The Etosha pan lies in the Kalahari basin and it's name means Great White Place. Water is scarce, but the wildlife reigns. The area has been protected since 1907, and a despite the fact the a strict set of rules is enforced, it's hard to think about the place as civilised. A few kilometres in and it was very clear that the rules serve the animals that live inside the park, and not the people visiting it. No one is allowed to leave the car outside the camping. The campsites (and the park itself, for those who sleep outside its borders), close 10 minutes before sundown and open again 10 minutes after sunrise. No loud noises are allowed in the proximity of the waterholes. Mongooses and Jackals run fearlessly across crowded campsites, lions mate loudly in the morning twilight, impalas and springbocks occupy the roads in great numbers.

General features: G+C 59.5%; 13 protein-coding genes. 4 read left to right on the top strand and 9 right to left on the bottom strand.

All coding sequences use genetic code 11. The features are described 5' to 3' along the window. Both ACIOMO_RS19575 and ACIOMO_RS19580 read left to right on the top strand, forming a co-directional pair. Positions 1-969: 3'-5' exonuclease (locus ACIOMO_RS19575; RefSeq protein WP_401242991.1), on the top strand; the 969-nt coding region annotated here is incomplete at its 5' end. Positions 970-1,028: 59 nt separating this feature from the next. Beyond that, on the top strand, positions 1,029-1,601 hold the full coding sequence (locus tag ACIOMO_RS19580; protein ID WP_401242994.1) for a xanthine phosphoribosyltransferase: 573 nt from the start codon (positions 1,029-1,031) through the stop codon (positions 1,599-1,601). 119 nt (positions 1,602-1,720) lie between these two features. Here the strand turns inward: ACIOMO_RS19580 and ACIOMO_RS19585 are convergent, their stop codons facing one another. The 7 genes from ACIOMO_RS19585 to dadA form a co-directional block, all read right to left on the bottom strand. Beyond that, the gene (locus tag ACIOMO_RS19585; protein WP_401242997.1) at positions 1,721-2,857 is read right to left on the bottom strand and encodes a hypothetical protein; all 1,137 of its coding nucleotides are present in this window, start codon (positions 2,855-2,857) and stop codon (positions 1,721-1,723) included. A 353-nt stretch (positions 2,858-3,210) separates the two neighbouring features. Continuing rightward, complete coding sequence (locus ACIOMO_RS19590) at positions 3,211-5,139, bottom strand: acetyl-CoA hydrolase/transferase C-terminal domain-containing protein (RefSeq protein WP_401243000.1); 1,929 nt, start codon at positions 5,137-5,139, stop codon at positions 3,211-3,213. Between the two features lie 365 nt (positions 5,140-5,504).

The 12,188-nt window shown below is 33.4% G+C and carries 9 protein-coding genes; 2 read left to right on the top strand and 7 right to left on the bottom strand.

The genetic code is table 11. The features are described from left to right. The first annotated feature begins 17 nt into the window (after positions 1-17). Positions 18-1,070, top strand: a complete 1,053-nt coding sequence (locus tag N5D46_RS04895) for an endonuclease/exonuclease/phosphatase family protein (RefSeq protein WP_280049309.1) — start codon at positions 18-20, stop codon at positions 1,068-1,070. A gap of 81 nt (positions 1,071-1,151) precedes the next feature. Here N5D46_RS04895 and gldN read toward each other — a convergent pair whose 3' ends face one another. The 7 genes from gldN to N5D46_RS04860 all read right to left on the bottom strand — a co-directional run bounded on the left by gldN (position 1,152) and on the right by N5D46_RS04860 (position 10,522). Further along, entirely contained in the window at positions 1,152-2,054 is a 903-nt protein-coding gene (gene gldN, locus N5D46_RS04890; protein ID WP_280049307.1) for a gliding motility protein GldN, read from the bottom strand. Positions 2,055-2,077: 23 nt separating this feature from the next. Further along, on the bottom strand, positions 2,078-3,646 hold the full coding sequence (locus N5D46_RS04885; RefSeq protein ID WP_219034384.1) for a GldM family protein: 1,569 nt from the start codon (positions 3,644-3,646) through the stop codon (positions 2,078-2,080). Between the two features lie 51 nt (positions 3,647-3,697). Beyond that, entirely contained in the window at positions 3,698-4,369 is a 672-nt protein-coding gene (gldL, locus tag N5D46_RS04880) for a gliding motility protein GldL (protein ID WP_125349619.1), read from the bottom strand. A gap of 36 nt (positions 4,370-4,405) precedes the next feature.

It's very rare for me to remain speechless, and even harder to occasionally put down the camera and just sit, watch, and breath. But in Etosha it certainly happened.